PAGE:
Tory prime minister David Cameron ruled out a public inquiry into the 1989 murder of Belfast solicitor Pat Finucane.
Cameron offered an investigation by a lawyer, who will not have the right to examine witnesses under oath. The plan offers the family of the murdered solicitor no involvement.
Geraldine Finucane, Pat's widow, said she had called a halt to a meeting with Cameron. As she and other family members left it, she said, “I can barely speak to the media on this occasion, I am so angry. I am so angry and so insulted by being brought here today to hear what the prime minister had on offer.”
Cameron has admitted at the meeting that there was state collusion in the murder but he looks certain to continue the cover-up over the case.
Pat’s son Michael said, “He seemed oblivious to the fact that the absence of participation by our family would mean we simply couldn’t support what he proposed.”
The Belfast-based Pat Finucane Centre said, 'The family have campaigned long and hard for an inquiry into the murder of Pat. They were told that a public inquiry would be set up by the British government. The Irish government was told that a public inquiry would be set up.
'At the meeting they were told that this was the 'best way forward'. This may be true for the security forces and agencies who wish to conceal the truth. It is certainly not the best way forward for the family.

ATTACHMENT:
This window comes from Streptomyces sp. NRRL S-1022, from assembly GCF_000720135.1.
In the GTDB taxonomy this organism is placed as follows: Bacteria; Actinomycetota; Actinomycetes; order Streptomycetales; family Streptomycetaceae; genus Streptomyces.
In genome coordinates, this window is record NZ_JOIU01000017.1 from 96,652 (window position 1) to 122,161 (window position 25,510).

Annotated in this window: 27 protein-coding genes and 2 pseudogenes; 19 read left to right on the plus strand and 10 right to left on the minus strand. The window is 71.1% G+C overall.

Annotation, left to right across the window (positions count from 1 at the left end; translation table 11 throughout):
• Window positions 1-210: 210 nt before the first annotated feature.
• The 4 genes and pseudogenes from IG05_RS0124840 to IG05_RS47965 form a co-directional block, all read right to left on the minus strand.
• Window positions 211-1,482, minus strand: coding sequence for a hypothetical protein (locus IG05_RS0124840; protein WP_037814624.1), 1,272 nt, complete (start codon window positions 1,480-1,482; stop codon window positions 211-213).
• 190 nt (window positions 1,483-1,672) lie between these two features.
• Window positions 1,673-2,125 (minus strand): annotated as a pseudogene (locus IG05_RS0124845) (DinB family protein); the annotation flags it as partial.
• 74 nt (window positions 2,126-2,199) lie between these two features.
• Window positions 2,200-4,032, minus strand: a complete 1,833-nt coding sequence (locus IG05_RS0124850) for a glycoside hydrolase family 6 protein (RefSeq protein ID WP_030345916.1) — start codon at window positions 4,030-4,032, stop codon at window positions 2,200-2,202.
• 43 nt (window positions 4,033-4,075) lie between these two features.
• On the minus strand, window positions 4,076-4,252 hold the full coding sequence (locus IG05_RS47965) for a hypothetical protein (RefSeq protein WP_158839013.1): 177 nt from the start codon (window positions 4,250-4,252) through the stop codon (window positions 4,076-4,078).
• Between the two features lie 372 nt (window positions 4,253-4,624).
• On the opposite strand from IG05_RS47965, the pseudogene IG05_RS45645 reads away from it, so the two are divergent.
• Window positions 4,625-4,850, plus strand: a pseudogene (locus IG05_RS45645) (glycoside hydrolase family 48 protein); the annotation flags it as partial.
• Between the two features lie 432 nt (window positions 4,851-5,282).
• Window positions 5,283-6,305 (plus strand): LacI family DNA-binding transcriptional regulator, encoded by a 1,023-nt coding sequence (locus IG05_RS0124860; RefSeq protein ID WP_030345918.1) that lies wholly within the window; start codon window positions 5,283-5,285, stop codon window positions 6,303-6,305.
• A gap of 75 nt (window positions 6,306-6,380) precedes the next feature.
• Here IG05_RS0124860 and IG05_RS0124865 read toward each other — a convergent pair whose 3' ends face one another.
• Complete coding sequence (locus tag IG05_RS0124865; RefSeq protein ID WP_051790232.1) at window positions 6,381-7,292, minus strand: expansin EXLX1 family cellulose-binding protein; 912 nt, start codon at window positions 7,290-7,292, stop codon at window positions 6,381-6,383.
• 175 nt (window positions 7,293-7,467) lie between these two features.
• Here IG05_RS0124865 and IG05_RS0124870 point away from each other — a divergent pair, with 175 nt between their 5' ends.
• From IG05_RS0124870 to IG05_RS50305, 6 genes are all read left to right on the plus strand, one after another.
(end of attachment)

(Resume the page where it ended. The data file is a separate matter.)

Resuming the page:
'It was claimed that witnesses are not ‘available’ and that this would negate the effectiveness of any inquiry. This is a shabby and scandalous excuse.
'It is absolutely vital that any inquiry be allowed to delve into the involvement of the British Army Force Research Unit, RUC Special Branch and the Security Service MI5 in the murder. Britain is failing to honour the commitment it made to implement the recommendations of Judge Cory.”
The Canadian judge recommended a public inquiry after his investigation of a number of cases of collusion.
At the centre of the case are allegations of collusion between the security forces and loyalist paramilitaries.
Pat Finucane was a prominent figure because he represented republicans facing terrorism charges.
In January 1989 Conservative MP Douglas Hogg told the House of Commons that certain solicitors in Northern Ireland were “unduly sympathetic” to the IRA. Around the same time an RUC officer was reported to have told a client, “You will not be having Mr Finucane as a solicitor much longer.”
Three weeks later Pat Finucane was dead. A loyalist gang, using information from British intelligence smashed its way into his north Belfast home before killing him in front of his family.